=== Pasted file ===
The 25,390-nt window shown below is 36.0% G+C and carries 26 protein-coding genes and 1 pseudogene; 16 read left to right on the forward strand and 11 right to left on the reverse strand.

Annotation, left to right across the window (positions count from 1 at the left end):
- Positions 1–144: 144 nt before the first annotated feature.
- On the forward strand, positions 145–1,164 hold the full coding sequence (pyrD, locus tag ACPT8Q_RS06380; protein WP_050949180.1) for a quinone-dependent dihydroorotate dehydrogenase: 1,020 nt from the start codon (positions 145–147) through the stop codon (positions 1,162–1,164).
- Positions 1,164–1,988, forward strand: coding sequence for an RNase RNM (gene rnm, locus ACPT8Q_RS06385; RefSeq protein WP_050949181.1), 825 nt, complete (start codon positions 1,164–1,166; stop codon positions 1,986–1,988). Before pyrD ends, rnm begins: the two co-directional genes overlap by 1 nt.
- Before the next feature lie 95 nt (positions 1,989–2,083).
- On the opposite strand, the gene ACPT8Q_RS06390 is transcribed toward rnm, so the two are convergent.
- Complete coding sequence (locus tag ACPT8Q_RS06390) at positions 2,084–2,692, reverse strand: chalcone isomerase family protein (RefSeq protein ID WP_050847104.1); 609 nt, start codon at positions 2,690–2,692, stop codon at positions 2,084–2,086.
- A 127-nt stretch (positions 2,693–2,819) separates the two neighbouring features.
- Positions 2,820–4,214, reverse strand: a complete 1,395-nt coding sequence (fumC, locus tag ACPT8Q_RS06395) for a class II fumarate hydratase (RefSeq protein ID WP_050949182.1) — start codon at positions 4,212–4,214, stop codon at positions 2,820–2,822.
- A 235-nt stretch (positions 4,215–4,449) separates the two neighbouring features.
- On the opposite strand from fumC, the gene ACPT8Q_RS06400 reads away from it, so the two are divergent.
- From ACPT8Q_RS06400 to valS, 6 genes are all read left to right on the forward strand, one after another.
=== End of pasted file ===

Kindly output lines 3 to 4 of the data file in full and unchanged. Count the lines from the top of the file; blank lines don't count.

- Positions 1–144: 144 nt before the first annotated feature.
- On the forward strand, positions 145–1,164 hold the full coding sequence (pyrD, locus tag ACPT8Q_RS06380; protein WP_050949180.1) for a quinone-dependent dihydroorotate dehydrogenase: 1,020 nt from the start codon (positions 145–147) through the stop codon (positions 1,162–1,164).